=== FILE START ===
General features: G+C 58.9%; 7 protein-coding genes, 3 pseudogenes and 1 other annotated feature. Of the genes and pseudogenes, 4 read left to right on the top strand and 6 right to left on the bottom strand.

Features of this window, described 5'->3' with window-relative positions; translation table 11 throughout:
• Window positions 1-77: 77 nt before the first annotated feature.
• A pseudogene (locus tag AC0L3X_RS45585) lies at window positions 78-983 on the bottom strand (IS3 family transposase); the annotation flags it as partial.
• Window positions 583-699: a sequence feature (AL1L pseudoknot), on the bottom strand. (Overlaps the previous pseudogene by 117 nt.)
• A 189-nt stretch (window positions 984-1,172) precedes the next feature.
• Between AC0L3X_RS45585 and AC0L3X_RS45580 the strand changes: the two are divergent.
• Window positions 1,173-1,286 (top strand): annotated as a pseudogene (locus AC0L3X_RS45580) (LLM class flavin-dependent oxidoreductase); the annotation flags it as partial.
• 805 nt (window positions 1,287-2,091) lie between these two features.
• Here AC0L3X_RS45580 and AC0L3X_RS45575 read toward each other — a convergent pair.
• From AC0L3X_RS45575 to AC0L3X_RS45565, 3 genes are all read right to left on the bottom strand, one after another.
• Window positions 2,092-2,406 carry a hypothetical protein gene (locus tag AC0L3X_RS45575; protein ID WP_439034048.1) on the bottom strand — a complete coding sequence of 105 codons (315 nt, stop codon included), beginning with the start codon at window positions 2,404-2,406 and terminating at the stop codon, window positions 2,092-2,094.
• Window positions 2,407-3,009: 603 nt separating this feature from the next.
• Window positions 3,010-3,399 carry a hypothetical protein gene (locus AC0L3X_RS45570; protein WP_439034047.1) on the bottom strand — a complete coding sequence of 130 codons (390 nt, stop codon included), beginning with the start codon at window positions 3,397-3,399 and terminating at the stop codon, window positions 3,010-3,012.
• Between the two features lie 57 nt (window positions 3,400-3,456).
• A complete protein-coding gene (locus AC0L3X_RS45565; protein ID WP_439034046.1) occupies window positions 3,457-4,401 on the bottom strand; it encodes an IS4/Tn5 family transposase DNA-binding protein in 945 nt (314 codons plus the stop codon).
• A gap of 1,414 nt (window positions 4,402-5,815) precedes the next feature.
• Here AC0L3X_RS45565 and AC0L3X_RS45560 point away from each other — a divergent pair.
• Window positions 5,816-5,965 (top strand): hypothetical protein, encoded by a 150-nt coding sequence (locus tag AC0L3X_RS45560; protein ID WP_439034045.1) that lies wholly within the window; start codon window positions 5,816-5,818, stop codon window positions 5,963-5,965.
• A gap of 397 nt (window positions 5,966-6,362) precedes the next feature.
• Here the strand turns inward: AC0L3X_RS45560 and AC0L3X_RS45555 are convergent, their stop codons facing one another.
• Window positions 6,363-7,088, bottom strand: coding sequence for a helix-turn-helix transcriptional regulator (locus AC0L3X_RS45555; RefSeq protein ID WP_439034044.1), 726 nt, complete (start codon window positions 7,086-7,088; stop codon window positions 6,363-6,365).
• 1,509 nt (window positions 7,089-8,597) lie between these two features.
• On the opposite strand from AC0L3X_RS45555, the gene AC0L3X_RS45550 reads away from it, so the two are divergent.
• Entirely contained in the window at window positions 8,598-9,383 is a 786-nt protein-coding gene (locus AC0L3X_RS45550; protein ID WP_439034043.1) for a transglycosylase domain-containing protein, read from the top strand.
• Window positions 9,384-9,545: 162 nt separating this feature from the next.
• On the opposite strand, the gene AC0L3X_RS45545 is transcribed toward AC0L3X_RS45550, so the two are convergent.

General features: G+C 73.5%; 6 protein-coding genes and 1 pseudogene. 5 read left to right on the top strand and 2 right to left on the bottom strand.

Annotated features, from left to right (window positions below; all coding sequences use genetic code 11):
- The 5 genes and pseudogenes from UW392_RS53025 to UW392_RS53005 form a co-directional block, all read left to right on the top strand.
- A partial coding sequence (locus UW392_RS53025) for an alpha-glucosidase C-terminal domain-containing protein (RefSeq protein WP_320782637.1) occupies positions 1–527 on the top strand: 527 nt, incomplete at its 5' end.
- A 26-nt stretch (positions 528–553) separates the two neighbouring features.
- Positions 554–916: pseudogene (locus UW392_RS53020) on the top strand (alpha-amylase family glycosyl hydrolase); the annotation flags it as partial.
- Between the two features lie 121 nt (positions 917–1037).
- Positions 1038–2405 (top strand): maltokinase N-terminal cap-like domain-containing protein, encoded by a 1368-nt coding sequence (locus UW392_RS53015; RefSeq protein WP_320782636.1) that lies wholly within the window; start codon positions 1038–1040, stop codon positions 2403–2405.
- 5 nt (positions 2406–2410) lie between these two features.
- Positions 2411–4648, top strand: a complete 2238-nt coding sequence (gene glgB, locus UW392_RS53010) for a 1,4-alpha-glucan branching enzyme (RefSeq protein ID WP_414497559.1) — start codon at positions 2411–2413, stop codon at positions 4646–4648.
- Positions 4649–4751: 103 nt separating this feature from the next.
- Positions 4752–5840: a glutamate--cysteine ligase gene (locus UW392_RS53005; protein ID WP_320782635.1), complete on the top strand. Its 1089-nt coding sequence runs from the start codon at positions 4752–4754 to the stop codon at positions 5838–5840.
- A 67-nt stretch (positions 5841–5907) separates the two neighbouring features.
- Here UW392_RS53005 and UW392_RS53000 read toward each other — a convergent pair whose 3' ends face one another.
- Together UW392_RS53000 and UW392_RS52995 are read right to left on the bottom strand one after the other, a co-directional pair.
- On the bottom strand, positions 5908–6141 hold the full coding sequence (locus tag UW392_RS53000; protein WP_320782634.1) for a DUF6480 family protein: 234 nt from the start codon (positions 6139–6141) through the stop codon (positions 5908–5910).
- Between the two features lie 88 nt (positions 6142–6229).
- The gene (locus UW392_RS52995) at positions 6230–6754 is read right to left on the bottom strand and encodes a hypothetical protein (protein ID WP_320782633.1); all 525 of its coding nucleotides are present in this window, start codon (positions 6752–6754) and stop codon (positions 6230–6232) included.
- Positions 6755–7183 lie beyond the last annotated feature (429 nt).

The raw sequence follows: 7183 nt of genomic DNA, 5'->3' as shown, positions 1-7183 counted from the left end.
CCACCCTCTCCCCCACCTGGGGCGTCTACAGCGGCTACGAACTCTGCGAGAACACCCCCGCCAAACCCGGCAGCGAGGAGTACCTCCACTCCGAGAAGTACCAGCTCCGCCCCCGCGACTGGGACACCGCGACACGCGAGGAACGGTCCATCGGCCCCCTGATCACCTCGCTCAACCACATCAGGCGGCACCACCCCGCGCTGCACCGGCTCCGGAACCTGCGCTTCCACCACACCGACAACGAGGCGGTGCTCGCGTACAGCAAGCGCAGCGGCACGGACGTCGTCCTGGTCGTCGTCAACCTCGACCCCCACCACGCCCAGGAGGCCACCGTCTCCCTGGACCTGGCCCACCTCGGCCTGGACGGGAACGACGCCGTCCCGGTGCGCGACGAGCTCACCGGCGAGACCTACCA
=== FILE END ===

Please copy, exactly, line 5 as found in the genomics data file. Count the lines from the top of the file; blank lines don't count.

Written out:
• Window positions 583-699: a sequence feature (AL1L pseudoknot), on the bottom strand. (Overlaps the previous pseudogene by 117 nt.)